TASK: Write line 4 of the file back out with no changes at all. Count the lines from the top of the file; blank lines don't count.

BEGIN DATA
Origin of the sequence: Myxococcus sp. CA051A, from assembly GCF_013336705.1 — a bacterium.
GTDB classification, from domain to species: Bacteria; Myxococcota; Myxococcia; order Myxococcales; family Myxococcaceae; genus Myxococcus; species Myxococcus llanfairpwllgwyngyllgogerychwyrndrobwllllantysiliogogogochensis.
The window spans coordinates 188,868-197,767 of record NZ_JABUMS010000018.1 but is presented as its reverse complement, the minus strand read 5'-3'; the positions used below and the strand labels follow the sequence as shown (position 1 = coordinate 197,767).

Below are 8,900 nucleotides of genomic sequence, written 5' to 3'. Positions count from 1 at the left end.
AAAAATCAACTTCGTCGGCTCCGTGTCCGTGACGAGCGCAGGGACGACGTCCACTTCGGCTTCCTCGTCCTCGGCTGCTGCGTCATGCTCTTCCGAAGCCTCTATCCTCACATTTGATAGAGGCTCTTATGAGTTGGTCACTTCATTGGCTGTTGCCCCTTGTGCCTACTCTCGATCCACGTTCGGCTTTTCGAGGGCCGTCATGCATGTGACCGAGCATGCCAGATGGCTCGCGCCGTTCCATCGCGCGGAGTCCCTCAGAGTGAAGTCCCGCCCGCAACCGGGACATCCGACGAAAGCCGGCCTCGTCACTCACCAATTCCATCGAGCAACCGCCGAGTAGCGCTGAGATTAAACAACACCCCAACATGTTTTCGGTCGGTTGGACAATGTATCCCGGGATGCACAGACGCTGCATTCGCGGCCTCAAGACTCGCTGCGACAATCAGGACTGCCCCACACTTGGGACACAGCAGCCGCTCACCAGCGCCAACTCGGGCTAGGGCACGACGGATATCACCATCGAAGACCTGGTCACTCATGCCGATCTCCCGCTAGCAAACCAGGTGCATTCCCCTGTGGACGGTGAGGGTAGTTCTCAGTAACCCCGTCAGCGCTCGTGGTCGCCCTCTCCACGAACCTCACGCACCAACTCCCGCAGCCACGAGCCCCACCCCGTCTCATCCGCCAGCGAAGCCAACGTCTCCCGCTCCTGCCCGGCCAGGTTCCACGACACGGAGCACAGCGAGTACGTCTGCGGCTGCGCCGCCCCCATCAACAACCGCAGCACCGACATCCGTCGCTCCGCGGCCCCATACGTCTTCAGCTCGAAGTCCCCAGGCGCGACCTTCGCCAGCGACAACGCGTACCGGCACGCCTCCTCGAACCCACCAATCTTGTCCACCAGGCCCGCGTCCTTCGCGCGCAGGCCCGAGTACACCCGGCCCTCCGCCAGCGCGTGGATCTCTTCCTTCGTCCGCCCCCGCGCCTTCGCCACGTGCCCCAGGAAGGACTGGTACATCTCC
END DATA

Below are 8,900 nucleotides of genomic sequence, written 5' to 3'. Positions count from 1 at the left end.